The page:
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Vet Res Commun. 1989;13(6):467-74.

Intestinal permeability to polyethylene glycol 4000 and porcine albumin in piglets infected with transmissible gastroenteritis virus.

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Clinic for Large Animal Medicine, State University of Utrecht, The Netherlands.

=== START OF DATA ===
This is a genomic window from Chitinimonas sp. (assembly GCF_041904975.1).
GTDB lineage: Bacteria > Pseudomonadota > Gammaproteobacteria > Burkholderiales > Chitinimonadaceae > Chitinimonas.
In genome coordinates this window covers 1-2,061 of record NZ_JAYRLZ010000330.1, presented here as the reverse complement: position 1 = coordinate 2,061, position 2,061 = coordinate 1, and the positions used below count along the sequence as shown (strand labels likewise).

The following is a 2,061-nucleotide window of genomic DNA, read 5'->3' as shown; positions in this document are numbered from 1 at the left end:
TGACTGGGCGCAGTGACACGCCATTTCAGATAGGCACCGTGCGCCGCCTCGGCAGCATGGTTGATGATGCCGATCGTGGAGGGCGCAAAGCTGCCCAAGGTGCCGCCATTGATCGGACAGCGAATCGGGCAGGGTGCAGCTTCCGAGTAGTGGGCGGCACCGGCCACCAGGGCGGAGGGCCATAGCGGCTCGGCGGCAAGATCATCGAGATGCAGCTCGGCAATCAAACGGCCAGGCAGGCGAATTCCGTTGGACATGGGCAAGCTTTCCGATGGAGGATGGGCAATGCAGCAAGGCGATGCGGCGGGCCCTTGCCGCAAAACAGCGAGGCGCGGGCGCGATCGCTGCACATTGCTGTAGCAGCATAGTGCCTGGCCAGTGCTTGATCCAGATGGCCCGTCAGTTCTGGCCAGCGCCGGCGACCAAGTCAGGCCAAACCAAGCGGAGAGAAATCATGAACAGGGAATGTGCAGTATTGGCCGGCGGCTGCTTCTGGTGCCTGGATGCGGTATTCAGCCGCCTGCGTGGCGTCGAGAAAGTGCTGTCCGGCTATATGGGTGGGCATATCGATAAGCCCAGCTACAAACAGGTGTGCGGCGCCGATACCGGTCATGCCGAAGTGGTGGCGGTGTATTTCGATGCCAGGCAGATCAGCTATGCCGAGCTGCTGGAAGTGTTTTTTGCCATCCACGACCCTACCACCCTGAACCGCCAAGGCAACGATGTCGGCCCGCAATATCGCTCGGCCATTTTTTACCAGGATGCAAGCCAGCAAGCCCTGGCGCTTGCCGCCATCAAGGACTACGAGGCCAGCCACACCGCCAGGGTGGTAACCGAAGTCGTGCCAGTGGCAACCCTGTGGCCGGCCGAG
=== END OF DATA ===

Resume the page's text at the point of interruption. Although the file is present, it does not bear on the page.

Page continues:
The intestinal permeability of specific pathogen free piglets has been studied by measuring the concentration of 14C in the blood after oral administration of 14C polyethylene glycol (14C PEG, MW = 4000) and the concentration of 131I in the faeces after intraperitoneal administration of 131I porcine albumin (131I PA, MW = 68,000). The tests were performed one day before and up to two days after the piglets were infected with transmissible gastroenteritis (TGE) virus. Jejunal biopsies were taken from two piglets before the experimental infection, from two piglets 12 h after the experimental infection and from five piglets at the end of the experiment, 46 h after infection. Blood samples were taken six-hourly and faecal samples several times. Some piglets vomited before diarrhoea and loss of appetite started at 14 h after infection; the packed cell volume decreased before but increased after infection. Morphological examination showed hyperregenerative villous atrophy at 46 h after infection. There was no increase in the permeation of 14C PEG but there was a significant increase in the flux of 131I PA from the blood to the gut lumen.

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